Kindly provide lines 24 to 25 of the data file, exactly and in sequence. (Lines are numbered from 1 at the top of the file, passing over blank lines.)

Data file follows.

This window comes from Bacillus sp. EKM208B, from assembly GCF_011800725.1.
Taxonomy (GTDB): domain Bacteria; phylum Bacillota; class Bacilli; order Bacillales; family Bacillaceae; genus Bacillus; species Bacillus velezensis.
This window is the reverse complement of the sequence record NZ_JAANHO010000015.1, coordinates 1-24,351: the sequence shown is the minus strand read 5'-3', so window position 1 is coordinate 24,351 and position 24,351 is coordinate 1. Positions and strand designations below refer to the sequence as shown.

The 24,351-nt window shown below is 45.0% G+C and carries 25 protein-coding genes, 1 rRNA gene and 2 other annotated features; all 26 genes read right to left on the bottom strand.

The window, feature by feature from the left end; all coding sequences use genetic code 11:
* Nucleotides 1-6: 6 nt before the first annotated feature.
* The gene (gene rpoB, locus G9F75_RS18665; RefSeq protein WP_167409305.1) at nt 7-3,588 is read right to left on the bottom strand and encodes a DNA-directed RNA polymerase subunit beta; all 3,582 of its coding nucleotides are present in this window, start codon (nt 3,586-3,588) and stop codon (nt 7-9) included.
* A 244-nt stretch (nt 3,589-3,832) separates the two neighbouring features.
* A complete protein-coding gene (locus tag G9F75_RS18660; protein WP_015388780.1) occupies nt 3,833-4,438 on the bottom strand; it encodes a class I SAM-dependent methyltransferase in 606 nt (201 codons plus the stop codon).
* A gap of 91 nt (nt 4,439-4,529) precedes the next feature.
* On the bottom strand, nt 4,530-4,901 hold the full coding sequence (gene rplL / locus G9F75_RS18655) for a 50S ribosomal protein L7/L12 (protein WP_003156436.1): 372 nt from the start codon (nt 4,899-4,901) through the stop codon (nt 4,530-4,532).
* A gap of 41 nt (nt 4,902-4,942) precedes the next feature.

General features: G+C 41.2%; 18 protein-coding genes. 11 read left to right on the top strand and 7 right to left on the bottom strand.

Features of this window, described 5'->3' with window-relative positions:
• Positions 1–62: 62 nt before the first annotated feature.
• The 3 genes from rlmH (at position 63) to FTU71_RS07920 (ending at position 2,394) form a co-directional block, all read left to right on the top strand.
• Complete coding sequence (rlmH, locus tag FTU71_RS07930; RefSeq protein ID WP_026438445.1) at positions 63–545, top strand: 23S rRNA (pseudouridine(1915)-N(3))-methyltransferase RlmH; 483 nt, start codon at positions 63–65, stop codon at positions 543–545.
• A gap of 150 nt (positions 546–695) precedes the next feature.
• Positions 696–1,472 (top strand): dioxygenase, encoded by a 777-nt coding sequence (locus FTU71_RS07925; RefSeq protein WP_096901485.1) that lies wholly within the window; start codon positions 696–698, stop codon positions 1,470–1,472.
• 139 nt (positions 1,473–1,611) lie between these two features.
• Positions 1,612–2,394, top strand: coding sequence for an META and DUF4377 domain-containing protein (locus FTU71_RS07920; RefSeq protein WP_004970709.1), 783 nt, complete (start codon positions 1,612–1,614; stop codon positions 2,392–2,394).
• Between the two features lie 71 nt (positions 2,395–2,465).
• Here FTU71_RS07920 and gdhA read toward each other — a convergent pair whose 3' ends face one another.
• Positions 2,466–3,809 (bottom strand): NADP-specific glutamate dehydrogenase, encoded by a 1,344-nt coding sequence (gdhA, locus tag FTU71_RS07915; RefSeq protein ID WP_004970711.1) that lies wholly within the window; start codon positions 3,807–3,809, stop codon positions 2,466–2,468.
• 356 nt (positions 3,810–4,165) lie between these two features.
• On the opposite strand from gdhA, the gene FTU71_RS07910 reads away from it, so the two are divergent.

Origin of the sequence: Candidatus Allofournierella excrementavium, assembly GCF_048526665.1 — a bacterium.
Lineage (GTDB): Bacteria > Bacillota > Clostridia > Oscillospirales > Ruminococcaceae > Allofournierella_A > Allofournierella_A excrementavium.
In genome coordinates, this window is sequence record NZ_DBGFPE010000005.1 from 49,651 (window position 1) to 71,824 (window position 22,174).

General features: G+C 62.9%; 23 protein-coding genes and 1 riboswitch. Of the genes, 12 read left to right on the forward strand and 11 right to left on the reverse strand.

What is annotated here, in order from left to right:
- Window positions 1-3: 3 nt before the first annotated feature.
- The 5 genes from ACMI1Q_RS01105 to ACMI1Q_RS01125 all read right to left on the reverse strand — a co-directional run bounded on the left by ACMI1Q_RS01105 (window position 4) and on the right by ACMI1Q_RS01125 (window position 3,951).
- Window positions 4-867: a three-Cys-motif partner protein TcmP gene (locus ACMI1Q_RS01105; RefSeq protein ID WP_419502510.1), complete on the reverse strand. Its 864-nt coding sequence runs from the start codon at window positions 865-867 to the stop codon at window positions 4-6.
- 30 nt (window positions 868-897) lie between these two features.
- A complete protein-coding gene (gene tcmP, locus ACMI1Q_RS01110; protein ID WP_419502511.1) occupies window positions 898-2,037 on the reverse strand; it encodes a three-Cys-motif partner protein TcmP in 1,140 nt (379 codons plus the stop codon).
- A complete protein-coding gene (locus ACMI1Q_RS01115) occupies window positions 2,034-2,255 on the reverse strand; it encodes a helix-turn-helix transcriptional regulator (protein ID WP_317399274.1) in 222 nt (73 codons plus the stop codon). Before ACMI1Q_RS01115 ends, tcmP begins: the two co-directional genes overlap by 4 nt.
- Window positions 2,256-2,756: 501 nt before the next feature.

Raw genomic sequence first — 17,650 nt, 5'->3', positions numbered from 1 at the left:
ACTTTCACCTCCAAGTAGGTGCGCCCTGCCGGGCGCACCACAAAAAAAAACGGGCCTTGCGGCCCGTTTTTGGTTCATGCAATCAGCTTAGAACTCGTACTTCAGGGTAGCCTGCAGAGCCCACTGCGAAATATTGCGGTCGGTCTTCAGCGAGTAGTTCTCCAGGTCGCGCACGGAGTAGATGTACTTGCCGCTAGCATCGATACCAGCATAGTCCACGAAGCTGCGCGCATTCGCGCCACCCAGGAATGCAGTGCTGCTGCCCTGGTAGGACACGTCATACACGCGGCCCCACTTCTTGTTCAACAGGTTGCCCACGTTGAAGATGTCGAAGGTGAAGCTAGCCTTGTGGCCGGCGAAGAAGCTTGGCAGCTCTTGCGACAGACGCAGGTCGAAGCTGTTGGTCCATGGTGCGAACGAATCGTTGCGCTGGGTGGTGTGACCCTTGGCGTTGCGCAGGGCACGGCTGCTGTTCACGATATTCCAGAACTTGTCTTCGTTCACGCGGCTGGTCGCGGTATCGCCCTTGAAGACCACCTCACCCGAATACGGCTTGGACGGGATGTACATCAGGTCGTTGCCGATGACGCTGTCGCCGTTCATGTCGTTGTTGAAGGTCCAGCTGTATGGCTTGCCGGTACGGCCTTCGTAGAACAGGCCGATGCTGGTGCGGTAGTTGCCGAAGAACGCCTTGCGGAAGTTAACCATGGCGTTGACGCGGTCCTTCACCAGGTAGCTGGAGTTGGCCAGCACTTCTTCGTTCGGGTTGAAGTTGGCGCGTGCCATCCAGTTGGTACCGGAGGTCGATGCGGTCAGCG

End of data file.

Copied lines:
• Positions 2,466–3,809 (bottom strand): NADP-specific glutamate dehydrogenase, encoded by a 1,344-nt coding sequence (gdhA, locus tag FTU71_RS07915; RefSeq protein ID WP_004970711.1) that lies wholly within the window; start codon positions 3,807–3,809, stop codon positions 2,466–2,468.
• 356 nt (positions 3,810–4,165) lie between these two features.